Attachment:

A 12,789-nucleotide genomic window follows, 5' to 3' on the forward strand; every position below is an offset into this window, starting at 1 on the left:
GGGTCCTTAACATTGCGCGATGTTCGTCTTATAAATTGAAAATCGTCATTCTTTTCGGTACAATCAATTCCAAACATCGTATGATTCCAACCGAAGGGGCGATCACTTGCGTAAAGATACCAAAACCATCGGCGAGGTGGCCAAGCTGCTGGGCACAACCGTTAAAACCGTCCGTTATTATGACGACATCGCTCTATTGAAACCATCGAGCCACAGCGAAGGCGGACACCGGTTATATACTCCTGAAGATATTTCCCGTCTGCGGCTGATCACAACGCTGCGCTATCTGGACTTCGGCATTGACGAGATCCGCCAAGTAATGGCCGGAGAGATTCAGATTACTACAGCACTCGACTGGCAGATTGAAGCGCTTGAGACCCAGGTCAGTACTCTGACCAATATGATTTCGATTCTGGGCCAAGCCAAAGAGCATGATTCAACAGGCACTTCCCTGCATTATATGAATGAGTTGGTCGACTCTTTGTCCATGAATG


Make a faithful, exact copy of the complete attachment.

A 12,789-nucleotide genomic window follows, 5' to 3' on the forward strand; every position below is an offset into this window, starting at 1 on the left:
GGGTCCTTAACATTGCGCGATGTTCGTCTTATAAATTGAAAATCGTCATTCTTTTCGGTACAATCAATTCCAAACATCGTATGATTCCAACCGAAGGGGCGATCACTTGCGTAAAGATACCAAAACCATCGGCGAGGTGGCCAAGCTGCTGGGCACAACCGTTAAAACCGTCCGTTATTATGACGACATCGCTCTATTGAAACCATCGAGCCACAGCGAAGGCGGACACCGGTTATATACTCCTGAAGATATTTCCCGTCTGCGGCTGATCACAACGCTGCGCTATCTGGACTTCGGCATTGACGAGATCCGCCAAGTAATGGCCGGAGAGATTCAGATTACTACAGCACTCGACTGGCAGATTGAAGCGCTTGAGACCCAGGTCAGTACTCTGACCAATATGATTTCGATTCTGGGCCAAGCCAAAGAGCATGATTCAACAGGCACTTCCCTGCATTATATGAATGAGTTGGTCGACTCTTTGTCCATGAATG